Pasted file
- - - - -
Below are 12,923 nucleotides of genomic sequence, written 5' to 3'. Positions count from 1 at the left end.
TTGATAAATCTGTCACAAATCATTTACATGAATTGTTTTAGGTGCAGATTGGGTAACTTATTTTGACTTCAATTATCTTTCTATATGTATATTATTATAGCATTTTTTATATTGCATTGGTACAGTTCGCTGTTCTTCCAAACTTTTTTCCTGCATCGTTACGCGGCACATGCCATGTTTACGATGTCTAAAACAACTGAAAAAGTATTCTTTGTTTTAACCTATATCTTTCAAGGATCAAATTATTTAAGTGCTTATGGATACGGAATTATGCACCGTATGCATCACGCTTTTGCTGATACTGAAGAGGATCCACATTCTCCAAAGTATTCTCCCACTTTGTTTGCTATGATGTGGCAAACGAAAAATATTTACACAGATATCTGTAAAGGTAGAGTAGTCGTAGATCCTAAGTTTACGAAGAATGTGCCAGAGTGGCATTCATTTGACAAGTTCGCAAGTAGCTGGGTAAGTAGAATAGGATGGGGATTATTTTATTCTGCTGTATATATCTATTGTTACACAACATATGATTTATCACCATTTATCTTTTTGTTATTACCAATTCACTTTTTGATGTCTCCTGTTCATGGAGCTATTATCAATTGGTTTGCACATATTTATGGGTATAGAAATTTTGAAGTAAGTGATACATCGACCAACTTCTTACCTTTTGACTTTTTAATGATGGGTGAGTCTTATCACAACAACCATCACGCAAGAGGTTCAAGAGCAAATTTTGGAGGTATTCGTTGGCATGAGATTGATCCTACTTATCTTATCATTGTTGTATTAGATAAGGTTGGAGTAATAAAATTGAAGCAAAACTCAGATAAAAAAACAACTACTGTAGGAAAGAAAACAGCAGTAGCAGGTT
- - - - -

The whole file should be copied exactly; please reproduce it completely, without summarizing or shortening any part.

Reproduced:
Below are 12,923 nucleotides of genomic sequence, written 5' to 3'. Positions count from 1 at the left end.
TTGATAAATCTGTCACAAATCATTTACATGAATTGTTTTAGGTGCAGATTGGGTAACTTATTTTGACTTCAATTATCTTTCTATATGTATATTATTATAGCATTTTTTATATTGCATTGGTACAGTTCGCTGTTCTTCCAAACTTTTTTCCTGCATCGTTACGCGGCACATGCCATGTTTACGATGTCTAAAACAACTGAAAAAGTATTCTTTGTTTTAACCTATATCTTTCAAGGATCAAATTATTTAAGTGCTTATGGATACGGAATTATGCACCGTATGCATCACGCTTTTGCTGATACTGAAGAGGATCCACATTCTCCAAAGTATTCTCCCACTTTGTTTGCTATGATGTGGCAAACGAAAAATATTTACACAGATATCTGTAAAGGTAGAGTAGTCGTAGATCCTAAGTTTACGAAGAATGTGCCAGAGTGGCATTCATTTGACAAGTTCGCAAGTAGCTGGGTAAGTAGAATAGGATGGGGATTATTTTATTCTGCTGTATATATCTATTGTTACACAACATATGATTTATCACCATTTATCTTTTTGTTATTACCAATTCACTTTTTGATGTCTCCTGTTCATGGAGCTATTATCAATTGGTTTGCACATATTTATGGGTATAGAAATTTTGAAGTAAGTGATACATCGACCAACTTCTTACCTTTTGACTTTTTAATGATGGGTGAGTCTTATCACAACAACCATCACGCAAGAGGTTCAAGAGCAAATTTTGGAGGTATTCGTTGGCATGAGATTGATCCTACTTATCTTATCATTGTTGTATTAGATAAGGTTGGAGTAATAAAATTGAAGCAAAACTCAGATAAAAAAACAACTACTGTAGGAAAGAAAACAGCAGTAGCAGGTT